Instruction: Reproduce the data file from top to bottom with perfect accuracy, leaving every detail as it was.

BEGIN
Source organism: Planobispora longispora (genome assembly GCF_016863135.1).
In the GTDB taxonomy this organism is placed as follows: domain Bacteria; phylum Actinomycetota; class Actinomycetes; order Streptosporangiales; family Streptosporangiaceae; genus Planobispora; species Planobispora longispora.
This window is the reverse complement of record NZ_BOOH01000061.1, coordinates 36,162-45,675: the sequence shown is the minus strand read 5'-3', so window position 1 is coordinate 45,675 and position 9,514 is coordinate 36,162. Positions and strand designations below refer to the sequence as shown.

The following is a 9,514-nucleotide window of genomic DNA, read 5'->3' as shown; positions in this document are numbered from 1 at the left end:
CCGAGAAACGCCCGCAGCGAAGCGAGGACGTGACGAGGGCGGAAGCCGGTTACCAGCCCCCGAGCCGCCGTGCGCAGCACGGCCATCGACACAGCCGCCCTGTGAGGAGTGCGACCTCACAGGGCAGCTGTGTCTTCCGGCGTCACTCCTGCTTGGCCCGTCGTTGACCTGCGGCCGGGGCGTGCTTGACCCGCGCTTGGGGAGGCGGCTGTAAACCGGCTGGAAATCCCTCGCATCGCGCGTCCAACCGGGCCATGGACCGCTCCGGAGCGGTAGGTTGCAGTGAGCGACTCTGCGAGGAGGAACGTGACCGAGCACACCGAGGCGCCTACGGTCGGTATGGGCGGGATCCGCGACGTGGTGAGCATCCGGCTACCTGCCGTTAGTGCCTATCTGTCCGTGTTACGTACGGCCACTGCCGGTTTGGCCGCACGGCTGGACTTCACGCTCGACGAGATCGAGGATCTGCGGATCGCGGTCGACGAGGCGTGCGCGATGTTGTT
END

Source organism: Planobispora longispora (genome assembly GCF_016863135.1).
In the GTDB taxonomy this organism is placed as follows: domain Bacteria; phylum Actinomycetota; class Actinomycetes; order Streptosporangiales; family Streptosporangiaceae; genus Planobispora; species Planobispora longispora.
This window is the reverse complement of record NZ_BOOH01000061.1, coordinates 36,162-45,675: the sequence shown is the minus strand read 5'-3', so window position 1 is coordinate 45,675 and position 9,514 is coordinate 36,162. Positions and strand designations below refer to the sequence as shown.

The following is a 9,514-nucleotide window of genomic DNA, read 5'->3' as shown; positions in this document are numbered from 1 at the left end:
CCGAGAAACGCCCGCAGCGAAGCGAGGACGTGACGAGGGCGGAAGCCGGTTACCAGCCCCCGAGCCGCCGTGCGCAGCACGGCCATCGACACAGCCGCCCTGTGAGGAGTGCGACCTCACAGGGCAGCTGTGTCTTCCGGCGTCACTCCTGCTTGGCCCGTCGTTGACCTGCGGCCGGGGCGTGCTTGACCCGCGCTTGGGGAGGCGGCTGTAAACCGGCTGGAAATCCCTCGCATCGCGCGTCCAACCGGGCCATGGACCGCTCCGGAGCGGTAGGTTGCAGTGAGCGACTCTGCGAGGAGGAACGTGACCGAGCACACCGAGGCGCCTACGGTCGGTATGGGCGGGATCCGCGACGTGGTGAGCATCCGGCTACCTGCCGTTAGTGCCTATCTGTCCGTGTTACGTACGGCCACTGCCGGTTTGGCCGCACGGCTGGACTTCACGCTCGACGAGATCGAGGATCTGCGGATCGCGGTCGACGAGGCGTGCGCGATGTTGTT